What to Know if You Have HIV/AIDS and the Flu

Medically Reviewed by Jennifer Robinson, MD on February 26, 2024
4 min read

If you or a loved one has HIV or AIDS, you know how hard it is to prevent viral infections like the flu. And you know that complications like pneumonia can put added stress on a weakened immune system.

But you can stay well and avoid complications. You just need to know all you can about the flu and to take the easy steps to prevent it.

HIV kills or damages cells in your body's immune system, making it more difficult to fight infections like the flu virus. This means you’re more likely to get complications like pneumonia from the flu. And that can raise the odds that you’ll wind up in the hospital with heart- and lung-related problems. Flu can also be fatal.

The CDC recommends that high-risk groups -- people with chronic conditions like HIV or AIDS -- get the influenza vaccine from a flu shot. This is key if you’re going to be around others who might have the flu, whether it’s at home, in the workplace, or in social settings. The vaccine potentially has traces of egg protein in it but it is safe for those with egg allergies. Those who have severe allergies to eggs should receive it from a doctor who is used to treating severe allergic reactions.

The CDC says to get the flu shot instead of the nasal spray version (FluMist). The flu shot uses a dead flu virus. FluMist contains a live, weakened flu virus and is only approved for use in healthy people ages 2 to 49. It should not be used if you are severely allergic to the flu vaccine or have a weakened immune system. 

Flu season can begin as early as October and last as late as May. By October or November is the ideal time to be vaccinated, but you can get it as late as December.

The flu shot starts to work about 2 weeks after you get it. That’s why you need to get it early in the fall. The longer you go without it, the more likely you are to get the flu or have complications.

Yes. Flu viruses change each year, so the shot you get this year may not protect you from future strains. Also, your immunity to the virus declines over time. Getting an annual shot helps boost protection.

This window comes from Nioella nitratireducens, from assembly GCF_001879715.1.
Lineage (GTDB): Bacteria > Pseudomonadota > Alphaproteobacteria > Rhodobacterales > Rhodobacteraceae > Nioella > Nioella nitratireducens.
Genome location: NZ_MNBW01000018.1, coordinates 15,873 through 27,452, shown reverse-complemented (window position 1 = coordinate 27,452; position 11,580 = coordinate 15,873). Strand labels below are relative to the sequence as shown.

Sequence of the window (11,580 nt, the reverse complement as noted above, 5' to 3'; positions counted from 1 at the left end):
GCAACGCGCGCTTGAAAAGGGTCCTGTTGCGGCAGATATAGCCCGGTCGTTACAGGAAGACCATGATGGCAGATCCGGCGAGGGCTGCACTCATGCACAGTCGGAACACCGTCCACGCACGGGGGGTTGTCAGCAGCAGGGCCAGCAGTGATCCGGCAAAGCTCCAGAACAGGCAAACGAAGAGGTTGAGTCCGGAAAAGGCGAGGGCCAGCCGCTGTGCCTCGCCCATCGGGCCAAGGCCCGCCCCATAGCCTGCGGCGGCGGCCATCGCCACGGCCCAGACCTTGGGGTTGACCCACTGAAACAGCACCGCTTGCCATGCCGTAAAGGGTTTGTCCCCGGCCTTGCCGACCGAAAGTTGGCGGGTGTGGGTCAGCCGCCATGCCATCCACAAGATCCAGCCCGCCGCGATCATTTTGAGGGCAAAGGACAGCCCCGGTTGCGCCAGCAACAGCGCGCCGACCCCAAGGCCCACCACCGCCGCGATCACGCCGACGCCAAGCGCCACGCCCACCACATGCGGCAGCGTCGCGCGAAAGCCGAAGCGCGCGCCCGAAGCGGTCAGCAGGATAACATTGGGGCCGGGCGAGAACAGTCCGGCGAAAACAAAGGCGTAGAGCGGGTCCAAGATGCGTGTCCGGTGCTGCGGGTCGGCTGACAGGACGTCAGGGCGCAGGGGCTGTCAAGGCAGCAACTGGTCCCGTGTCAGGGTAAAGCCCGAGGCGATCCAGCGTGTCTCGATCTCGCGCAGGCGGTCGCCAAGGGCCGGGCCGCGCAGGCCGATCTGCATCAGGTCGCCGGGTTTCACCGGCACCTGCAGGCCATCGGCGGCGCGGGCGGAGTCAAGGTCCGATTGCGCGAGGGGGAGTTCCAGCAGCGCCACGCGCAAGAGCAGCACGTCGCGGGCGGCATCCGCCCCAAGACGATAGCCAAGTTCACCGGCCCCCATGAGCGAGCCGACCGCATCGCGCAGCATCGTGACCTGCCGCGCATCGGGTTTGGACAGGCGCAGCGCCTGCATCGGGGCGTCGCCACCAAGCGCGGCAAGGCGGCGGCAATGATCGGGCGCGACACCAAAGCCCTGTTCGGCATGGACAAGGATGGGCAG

Pneumonia means any infection of the lung. The pneumonia vaccine prevents one specific type of pneumonia that’s caused by Streptococcus pneumoniae bacteria. This is the most common kind in the U.S. outside of hospitals and institutions.

The CDC says anyone at high risk for pneumonia, including those with HIV/AIDS, should get the pneumonia vaccine. There are actually two pneumococcal vaccines. Both are recommended for persons with HIV/AIDS, but they cannot be given at the same time. Talk to your doctor about your health situation and how best to receive these vaccines. 


Good hygiene can lower your chances of getting a viral or bacterial infection. Tell family members and friends to cover their mouths when they cough, wash their hands frequently, and avoid rubbing their eyes after touching surfaces.

You’ll also want to avoid crowds during flu season. To avoid extra stress on your immune system, get plenty of sleep, eat a healthy diet, exercise regularly, and avoid stress. Stay away from cigarette smoke and other things that pollute the air.

The flu usually starts with a sudden fever, headache, fatigue, and body aches. Keep an eye out for these symptoms:

The CDC says people with HIV or AIDS who are exposed to the flu should get antiviral drugs for 7 days so they don’t develop the illness. If you do get it, take antivirals within the first 2 days of getting sick. They’re available by prescription from your doctor. It’s OK to take these medications with the drugs you take to manage HIV.

When you have HIV or AIDS, you have to take your health seriously. Talk to your doctors at the first sign of flu or other illness.